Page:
A Cornish hunter has been fined after being convicted of being responsible for a pack of dogs that killed a ‘much loved’ pet cat.
John Lanyon Sampson, a farm owner near St Buryan, outside Penzance, appeared in Truro Magistrates’ Court, charged with criminal damage (to the cat) and being responsible for at least a dangerously out of control dog.
Sampson’s dogs killed Mini, a 14-year-old rescue cat owned by Carly Jose at Trafalgar Fields Estate in Madron on March 6, 2021, and her son Edward was seen throwing the body over the fence of a neighbour.
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Sampson did not deny that the dogs killed Mini, but pleaded not guilty to both counts.
The damages charge was not heard after the magistrates concluded that he had not acted recklessly and that there was no evidence that he had planned what had happened. passed, it was therefore withdrawn.
The magistrates, however, tried him on the charge of being the person responsible for the dogs.
The court heard that Sampson, 55, his son Edward and Edward’s partner Henrietta had taken the 21 dogs on horseback for regular exercise.
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Just before noon, six or seven of the dogs separated from the main pack and onto Trafalgar Fields Estate.
Several residents of the estate, including Ms Jose and neighbors Peter Nicholls and Charlie Knight, heard dogs barking and a commotion near Mr Nicholls’ house.
Mr Nicholls told the court how he was lying on his bed watching television when he heard an “almighty rumble”.
He told the court that he jumped up and went into the next room and heard a noise “like an elephant growl and a crying cat”.
Mr Nicholls said: “I ran out my front door, went to the middle of my front garden and saw a man with a whip in his hand. Before I left the house, I grabbed a stick that I walk with in case I had to beat a dog, in case the dogs kill the cat, or in case they come for me or one of my cats. “
Defense lawyer Alex West asked Mr Nicholls if the dogs had acted dangerously towards him. Mr Nicholls said no and they had hardly given him any notice.
Neighbor Mr Knight, whose testimony was read by Mr Rendell, said he saw the incident from his house across from Ms Jose’s. He told the court how he saw a black cat – Mini – trying to jump over a wooden fence and into Mr Nicholls’ garden.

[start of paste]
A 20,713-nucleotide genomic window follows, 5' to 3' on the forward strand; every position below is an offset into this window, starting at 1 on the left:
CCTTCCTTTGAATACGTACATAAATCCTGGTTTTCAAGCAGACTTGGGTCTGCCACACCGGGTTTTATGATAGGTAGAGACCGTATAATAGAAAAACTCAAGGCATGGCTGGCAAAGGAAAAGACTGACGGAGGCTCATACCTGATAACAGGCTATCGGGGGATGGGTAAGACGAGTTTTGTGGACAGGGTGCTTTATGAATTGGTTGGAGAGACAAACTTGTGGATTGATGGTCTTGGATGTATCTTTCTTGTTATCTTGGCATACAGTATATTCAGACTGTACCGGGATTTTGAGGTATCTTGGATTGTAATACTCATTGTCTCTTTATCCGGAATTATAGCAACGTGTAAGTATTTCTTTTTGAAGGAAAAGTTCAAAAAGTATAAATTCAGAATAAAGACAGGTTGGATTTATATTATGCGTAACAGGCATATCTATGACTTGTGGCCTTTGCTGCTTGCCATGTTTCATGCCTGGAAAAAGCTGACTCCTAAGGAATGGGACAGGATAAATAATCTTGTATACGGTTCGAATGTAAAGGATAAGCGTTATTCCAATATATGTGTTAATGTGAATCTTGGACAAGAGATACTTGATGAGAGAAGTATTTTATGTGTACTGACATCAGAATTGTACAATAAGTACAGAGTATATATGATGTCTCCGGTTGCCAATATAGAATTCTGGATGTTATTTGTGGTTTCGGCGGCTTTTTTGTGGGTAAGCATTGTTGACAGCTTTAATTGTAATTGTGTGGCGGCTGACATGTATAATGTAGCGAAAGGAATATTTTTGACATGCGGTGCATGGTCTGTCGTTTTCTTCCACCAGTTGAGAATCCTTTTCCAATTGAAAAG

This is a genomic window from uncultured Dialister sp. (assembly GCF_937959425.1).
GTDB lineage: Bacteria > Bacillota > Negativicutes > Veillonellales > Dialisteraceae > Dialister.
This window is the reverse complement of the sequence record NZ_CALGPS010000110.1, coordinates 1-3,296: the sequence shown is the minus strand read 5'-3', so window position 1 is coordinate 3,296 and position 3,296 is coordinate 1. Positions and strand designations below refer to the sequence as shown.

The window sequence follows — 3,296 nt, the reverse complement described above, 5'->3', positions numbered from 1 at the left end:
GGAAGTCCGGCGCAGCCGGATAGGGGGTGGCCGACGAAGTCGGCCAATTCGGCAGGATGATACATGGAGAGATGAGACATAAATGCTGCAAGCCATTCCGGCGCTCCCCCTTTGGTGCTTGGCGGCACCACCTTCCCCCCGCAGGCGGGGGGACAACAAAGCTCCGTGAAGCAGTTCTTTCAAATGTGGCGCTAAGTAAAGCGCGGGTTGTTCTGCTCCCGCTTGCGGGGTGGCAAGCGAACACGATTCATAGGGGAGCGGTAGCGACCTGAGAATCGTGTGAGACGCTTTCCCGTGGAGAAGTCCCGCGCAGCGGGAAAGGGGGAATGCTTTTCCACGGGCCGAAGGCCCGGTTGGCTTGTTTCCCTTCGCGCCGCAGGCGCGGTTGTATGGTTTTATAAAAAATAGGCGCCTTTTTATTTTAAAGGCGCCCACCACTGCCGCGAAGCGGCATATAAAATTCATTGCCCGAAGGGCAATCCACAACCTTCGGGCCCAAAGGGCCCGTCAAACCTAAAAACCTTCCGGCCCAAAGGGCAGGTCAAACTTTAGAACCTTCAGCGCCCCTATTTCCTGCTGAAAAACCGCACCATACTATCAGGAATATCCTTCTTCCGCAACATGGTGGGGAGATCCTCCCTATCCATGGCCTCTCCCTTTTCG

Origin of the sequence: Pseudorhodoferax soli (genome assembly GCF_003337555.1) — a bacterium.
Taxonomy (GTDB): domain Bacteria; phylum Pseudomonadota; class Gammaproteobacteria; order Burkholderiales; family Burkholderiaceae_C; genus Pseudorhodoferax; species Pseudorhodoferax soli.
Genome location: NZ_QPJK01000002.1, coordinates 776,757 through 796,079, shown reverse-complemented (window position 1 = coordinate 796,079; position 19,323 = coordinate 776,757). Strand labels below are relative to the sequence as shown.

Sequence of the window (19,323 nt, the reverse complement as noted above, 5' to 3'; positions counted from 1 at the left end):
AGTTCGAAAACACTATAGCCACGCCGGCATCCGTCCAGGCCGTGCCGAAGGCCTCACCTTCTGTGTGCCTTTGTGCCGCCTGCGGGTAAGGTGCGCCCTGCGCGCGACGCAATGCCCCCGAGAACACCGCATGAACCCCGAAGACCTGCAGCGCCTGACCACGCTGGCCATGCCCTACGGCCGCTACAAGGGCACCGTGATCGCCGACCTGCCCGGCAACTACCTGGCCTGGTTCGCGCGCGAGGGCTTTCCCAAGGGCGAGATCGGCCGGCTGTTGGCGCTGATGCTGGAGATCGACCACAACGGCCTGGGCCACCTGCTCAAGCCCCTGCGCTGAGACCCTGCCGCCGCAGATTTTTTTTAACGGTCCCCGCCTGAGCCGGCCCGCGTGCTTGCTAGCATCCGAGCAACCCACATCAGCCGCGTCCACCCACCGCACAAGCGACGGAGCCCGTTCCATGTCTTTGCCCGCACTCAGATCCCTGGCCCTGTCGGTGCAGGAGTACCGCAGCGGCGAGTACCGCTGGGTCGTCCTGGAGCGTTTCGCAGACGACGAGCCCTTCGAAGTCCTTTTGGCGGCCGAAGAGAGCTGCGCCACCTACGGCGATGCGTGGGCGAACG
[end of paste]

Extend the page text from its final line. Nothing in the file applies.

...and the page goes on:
Mini, Mr Knight said, was later grabbed by one of the dogs out of the fence and “maimed” by the pack.
“I went to have a better view,” he continued, “and the man [Sampson’s son, Edward] with them picked up the cat, looks around and throws it over the fence of the house in the back garden. I saw him run away and decided to follow him to get a clear view of him. “
Ms Jose also testified in person and said in court: “We had Mini in 2016 when my father passed Mini chose us and was 14 years old.
“She was at the front of the property and some of our cats were sore at the time. We put her up a bit in front. I was upstairs with my youngest daughter. I heard a lot of noise that sounded like dogs, lots of dogs, and I went down to the back garden first.
“I ran straight to the front door and got out and saw some dogs running away, a man standing there in a red hoodie with a hat. They were big hunting dogs. . The man looked a little sheepish, I immediately knew something bad had happened. I called him ab ***** da several times. He didn’t answer anything. “
Ms Jose said Mr Nicholls then handed Mini to her, with the cat looking “like she was sleeping”.
Mr Knight’s video, shown in court, showed Mr Nicholls running out of his house to the left of his house where the pack of dogs was, accompanied by someone’s loud cries.
Mr. Knight could then be seen coming out of his house and chasing the man with the dogs – Edward – down an alley. The man could then be heard telling Mr. Knight that he would be back once he “sorted” the dogs.
A veterinary autopsy by pet pathologist Dr Harriet Brownley-Brooks confirmed that Mini had died from being grabbed and shaken by “at least one dog” and would have died quickly – within seconds – after being bitten and thrown.